Managing a Large Virtual Event

Recently, I assisted some of my Second Life contacts in preparing and running PeaceFest 08, their multi-location fundraising event.  Along with developing a LSL script for distributing the event schedule and calendar, I helped greet people and manage security at the main event sim location.  The following are suggestions (based on my observations of what worked and what needed improvement) for anyone planning a multi-location event in Second Life (focused on text chat only without voice).

1.  Security

Griefer attacks will happen at any well-publicized event.  You must have a plan to deal with this eventuality.

  • Prepare your frontline staff to identify possible griefers.  Be sure they know who to IM if they spot something suspicious.
  • Have adequate staff with the power to ban people from land ready to respond to frontline staff requests.
  • Lurkers, or avatars dancing or standing underwater or at corners of the sim could be griefers in waiting.  Ask if they need help.  If they don’t respond, warn them.  If they remain unresponsive, boot them from the sim for safety.
  • Watch out for the imposter leaches too, especially if you are collecting money.  While welcoming guests, someone arrived with a sign above them announcing, “give $1 here”.  Since our event had donation stations located around the area, they were obviously attempting to skim donations from the event.  After requesting them to leave (with no response) we eventually booted them.

2.  The Schedule

The schedule of events must be easily found, distributed, understood, and updated.

  • Make the schedule easily accessible.  All too often, event planners think in real life terms that limit distribution possibilities.  Put the schedule in a publicly accessible Google Calendar.  Staff can chat the calendar link to guests, which then need only click to access the schedule.  You can also script objects to chat the schedule link automatically, leaving the human staff to be more personable in their interactions with attendees.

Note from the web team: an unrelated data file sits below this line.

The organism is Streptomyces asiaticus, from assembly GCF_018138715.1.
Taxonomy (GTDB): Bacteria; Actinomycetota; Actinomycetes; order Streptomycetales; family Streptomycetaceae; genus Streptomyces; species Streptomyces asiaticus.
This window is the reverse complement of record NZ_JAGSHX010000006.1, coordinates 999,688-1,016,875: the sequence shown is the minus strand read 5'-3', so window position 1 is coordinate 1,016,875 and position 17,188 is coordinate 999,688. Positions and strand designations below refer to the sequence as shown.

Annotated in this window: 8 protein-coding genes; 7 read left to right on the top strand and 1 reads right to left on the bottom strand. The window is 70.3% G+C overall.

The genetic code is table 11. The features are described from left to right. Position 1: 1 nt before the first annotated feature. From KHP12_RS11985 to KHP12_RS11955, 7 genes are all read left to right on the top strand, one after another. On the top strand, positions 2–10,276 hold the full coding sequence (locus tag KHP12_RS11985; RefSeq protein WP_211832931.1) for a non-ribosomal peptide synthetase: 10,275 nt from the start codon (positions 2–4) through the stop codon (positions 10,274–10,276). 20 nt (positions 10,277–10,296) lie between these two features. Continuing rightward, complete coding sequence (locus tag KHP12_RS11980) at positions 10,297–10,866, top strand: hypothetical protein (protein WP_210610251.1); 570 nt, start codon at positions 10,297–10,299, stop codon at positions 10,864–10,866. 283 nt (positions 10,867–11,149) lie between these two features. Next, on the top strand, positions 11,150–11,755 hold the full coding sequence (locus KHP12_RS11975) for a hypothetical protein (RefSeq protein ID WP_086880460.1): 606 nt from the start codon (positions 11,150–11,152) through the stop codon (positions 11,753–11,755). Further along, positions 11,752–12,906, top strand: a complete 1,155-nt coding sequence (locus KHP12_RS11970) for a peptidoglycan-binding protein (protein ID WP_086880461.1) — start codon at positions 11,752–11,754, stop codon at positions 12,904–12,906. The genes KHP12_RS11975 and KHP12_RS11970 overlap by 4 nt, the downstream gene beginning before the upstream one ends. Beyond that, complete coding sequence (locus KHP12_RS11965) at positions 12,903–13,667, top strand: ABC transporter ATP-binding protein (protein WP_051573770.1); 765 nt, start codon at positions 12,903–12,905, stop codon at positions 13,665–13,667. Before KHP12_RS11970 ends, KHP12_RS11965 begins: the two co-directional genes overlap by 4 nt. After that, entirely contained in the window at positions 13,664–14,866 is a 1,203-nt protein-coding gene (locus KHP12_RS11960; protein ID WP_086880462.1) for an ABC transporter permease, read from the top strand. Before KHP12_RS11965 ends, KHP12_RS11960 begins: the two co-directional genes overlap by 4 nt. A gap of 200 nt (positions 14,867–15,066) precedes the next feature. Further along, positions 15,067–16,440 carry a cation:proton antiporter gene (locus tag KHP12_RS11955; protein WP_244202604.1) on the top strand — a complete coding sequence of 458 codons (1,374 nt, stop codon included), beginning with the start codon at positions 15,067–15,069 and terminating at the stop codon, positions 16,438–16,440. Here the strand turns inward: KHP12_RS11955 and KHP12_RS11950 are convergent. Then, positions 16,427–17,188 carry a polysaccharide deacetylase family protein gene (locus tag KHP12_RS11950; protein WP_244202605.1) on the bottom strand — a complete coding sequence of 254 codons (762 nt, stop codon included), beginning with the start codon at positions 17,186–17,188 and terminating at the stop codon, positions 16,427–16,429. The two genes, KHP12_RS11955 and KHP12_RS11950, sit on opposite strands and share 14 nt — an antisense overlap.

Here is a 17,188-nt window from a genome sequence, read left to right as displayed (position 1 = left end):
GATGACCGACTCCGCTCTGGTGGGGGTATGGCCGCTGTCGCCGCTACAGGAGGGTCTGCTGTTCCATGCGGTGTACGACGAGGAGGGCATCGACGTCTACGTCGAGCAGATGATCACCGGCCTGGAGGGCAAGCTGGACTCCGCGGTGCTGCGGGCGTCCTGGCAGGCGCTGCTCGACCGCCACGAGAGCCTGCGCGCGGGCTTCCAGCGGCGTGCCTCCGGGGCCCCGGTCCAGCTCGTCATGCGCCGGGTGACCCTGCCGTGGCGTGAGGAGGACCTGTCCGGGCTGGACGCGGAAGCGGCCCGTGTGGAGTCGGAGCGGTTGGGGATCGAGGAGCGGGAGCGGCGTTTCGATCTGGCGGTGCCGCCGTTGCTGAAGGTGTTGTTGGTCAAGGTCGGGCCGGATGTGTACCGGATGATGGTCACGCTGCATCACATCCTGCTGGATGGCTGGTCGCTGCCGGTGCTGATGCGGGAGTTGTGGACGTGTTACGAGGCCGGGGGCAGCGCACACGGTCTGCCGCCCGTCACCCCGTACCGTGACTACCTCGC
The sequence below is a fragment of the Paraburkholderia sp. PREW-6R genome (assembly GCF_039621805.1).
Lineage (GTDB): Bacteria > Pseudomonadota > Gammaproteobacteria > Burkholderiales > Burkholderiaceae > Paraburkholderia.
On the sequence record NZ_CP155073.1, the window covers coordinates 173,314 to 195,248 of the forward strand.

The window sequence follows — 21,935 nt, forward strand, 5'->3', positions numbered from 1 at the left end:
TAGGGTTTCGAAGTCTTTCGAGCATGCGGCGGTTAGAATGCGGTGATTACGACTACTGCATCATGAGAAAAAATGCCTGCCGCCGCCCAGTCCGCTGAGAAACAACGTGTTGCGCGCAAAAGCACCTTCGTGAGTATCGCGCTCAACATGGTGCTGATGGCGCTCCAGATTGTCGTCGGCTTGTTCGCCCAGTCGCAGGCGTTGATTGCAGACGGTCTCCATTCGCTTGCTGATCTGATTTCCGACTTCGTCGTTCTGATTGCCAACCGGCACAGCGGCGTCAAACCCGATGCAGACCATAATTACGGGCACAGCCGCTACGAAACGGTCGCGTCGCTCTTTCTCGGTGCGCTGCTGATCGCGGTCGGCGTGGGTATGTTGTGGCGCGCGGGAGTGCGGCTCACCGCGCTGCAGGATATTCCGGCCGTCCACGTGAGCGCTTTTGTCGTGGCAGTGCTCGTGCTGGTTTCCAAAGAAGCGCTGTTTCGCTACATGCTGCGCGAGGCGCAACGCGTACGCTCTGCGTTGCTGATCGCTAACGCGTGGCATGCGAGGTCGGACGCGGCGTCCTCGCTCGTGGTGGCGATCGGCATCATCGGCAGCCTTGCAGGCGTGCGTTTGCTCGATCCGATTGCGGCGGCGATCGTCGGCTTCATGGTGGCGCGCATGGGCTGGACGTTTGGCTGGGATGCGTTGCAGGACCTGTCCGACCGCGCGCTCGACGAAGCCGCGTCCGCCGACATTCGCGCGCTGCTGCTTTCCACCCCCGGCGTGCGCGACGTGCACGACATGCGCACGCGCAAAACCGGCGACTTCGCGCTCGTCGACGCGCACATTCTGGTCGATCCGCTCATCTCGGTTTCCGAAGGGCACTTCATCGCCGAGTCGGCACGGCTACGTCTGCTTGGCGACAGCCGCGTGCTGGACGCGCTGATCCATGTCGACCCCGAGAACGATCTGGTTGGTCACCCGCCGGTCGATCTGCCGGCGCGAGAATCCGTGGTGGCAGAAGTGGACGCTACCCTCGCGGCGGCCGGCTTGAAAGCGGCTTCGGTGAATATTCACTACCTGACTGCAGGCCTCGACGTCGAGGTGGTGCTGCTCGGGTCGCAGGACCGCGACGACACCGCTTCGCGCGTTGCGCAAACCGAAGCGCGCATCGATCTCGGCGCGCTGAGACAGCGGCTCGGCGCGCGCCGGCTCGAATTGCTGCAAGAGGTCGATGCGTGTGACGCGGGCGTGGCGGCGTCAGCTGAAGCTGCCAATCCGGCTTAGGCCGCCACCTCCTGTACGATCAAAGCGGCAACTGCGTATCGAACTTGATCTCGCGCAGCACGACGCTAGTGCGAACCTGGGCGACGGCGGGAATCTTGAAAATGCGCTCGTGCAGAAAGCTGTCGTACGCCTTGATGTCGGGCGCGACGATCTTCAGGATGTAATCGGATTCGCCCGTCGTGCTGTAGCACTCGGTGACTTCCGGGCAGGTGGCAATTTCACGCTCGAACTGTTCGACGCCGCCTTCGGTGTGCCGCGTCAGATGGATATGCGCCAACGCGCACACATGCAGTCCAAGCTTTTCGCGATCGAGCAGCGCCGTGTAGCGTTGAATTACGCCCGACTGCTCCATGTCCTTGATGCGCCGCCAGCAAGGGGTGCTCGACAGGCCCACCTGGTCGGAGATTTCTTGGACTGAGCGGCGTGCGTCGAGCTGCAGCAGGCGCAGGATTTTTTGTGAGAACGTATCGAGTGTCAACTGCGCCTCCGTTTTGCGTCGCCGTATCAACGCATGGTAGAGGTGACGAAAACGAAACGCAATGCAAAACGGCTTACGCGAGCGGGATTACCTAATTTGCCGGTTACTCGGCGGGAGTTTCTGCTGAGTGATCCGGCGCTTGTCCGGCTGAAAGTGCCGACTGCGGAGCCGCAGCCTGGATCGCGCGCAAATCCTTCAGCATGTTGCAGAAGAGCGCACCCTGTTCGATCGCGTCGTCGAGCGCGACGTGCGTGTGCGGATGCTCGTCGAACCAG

• I also scripted a simple calendar sign so that people could touch and receive the event main location and the link to the google calendar.  This automated approach helps for remote locations without welcome staff and to augment efforts of human staff.
  • Be sure to clearly communicate what timezone is used.  Since it is an online event, you will probably have worldwide visitors.  Either provide functionality in your schedule to display times from the viewer’s timezone, or stick with the SL time (PST).
  • The staff also placed their schedule on a notecard.  I noticed each time there was a change, the staff had to not only IM the new version to all the greeters, but also put the correct version in the automated schedule distributors.  It caused a bit of confusion and a lot of needless work.  Just like printed schedules for real life events, notecards are tough to update when changes happen.  Thus, they are probably not the most effective schedule vehicle.